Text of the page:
Both of the instant interconnection agreements provide that undefined terms--such as "terminate"--are to be "construed in accordance with their end user usage in the telecommunications industry as of the effective date of [these] Agreements." This provision, which is common to both agreements, tracks well-established rules of contract interpretation. See KMI Continental Offshore Prod. Co. v. ACF Petroleum Co., 746 S.W.2d 238, 241 (Tex. App.-Houston 1987), writ denied. "Beyond the four corners of the parties' agreement, their intent may be evidenced from the surrounding facts and circumstances when the contract was entered. The court may consider. . . ordinary terms, customs and usages then in effect. . . ." Intratex Gas, 886 at 278. The parties obviously agreed that "terminate" would mean whatever the telecommunications industry took it to mean at the time they signed the agreements, i.e., in 1996 and 1997.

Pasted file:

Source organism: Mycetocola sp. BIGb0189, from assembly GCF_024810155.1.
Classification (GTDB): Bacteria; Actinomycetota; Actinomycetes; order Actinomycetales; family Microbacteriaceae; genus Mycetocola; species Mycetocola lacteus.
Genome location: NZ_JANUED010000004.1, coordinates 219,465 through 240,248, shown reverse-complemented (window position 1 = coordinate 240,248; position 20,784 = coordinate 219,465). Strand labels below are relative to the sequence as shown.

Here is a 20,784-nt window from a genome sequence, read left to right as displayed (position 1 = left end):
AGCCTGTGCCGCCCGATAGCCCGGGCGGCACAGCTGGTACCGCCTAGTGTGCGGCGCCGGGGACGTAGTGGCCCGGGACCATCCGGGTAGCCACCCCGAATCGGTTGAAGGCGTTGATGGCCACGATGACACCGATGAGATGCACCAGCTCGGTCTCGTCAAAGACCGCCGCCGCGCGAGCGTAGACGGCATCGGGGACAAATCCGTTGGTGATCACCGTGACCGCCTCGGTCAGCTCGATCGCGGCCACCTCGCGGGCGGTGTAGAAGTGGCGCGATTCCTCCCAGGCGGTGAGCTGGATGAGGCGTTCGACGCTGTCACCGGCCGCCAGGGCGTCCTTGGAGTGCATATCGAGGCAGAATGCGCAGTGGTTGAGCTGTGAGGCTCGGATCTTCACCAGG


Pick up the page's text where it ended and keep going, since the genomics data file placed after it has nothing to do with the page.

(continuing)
A 1996 FCC Report defined "termination," for purposes of section 251(b) (5), as "the switching of traffic that is subject to section 251(b) (5) at the terminating carrier's end office switch (or equivalent facility) and delivery of that traffic from that switch to the called party's premises."17 Implementation of the Local Competition Provisions in the Telecommunications Act of 1996, First Report and Order, 11 FCC Rcd 15,499 P 1040 (1996), aff'd in part, vacated in part on other grounds, Iowa Utils. Bd., 120 F.3d 753. As for the modem calls here at issue, the ISPs are Time Warner's customers, making Time Warner the terminating carrier. So, under the foregoing definition, "termination" occurs when Time Warner switches the call at its facility and delivers the call to "the called party's premises," which is the ISP's local facility. Under this usage, the call indeed "terminates" at the ISP's premises.